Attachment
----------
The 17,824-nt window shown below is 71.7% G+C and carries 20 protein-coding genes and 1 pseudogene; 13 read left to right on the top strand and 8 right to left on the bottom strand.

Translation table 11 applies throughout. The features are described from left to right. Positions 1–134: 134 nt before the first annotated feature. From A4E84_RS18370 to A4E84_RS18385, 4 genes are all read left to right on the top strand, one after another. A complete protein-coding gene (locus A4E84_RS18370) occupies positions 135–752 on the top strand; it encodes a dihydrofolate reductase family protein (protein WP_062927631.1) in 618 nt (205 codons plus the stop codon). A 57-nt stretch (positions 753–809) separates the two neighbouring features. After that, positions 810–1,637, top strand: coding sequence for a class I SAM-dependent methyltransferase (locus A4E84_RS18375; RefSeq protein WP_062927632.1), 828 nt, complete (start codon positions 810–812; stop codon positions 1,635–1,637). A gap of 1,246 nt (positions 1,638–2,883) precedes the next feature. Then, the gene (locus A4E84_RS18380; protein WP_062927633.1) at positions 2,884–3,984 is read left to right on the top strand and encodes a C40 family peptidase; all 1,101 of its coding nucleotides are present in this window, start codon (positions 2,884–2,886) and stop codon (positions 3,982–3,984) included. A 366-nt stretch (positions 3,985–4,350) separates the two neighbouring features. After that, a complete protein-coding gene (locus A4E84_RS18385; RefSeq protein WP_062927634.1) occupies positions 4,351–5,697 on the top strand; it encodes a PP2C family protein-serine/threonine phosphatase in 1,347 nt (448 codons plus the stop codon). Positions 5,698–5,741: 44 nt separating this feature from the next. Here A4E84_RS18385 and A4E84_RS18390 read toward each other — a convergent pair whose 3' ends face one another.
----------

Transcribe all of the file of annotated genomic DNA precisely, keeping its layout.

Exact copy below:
The 17,824-nt window shown below is 71.7% G+C and carries 20 protein-coding genes and 1 pseudogene; 13 read left to right on the top strand and 8 right to left on the bottom strand.

Translation table 11 applies throughout. The features are described from left to right. Positions 1–134: 134 nt before the first annotated feature. From A4E84_RS18370 to A4E84_RS18385, 4 genes are all read left to right on the top strand, one after another. A complete protein-coding gene (locus A4E84_RS18370) occupies positions 135–752 on the top strand; it encodes a dihydrofolate reductase family protein (protein WP_062927631.1) in 618 nt (205 codons plus the stop codon). A 57-nt stretch (positions 753–809) separates the two neighbouring features. After that, positions 810–1,637, top strand: coding sequence for a class I SAM-dependent methyltransferase (locus A4E84_RS18375; RefSeq protein WP_062927632.1), 828 nt, complete (start codon positions 810–812; stop codon positions 1,635–1,637). A gap of 1,246 nt (positions 1,638–2,883) precedes the next feature. Then, the gene (locus A4E84_RS18380; protein WP_062927633.1) at positions 2,884–3,984 is read left to right on the top strand and encodes a C40 family peptidase; all 1,101 of its coding nucleotides are present in this window, start codon (positions 2,884–2,886) and stop codon (positions 3,982–3,984) included. A 366-nt stretch (positions 3,985–4,350) separates the two neighbouring features. After that, a complete protein-coding gene (locus A4E84_RS18385; RefSeq protein WP_062927634.1) occupies positions 4,351–5,697 on the top strand; it encodes a PP2C family protein-serine/threonine phosphatase in 1,347 nt (448 codons plus the stop codon). Positions 5,698–5,741: 44 nt separating this feature from the next. Here A4E84_RS18385 and A4E84_RS18390 read toward each other — a convergent pair whose 3' ends face one another.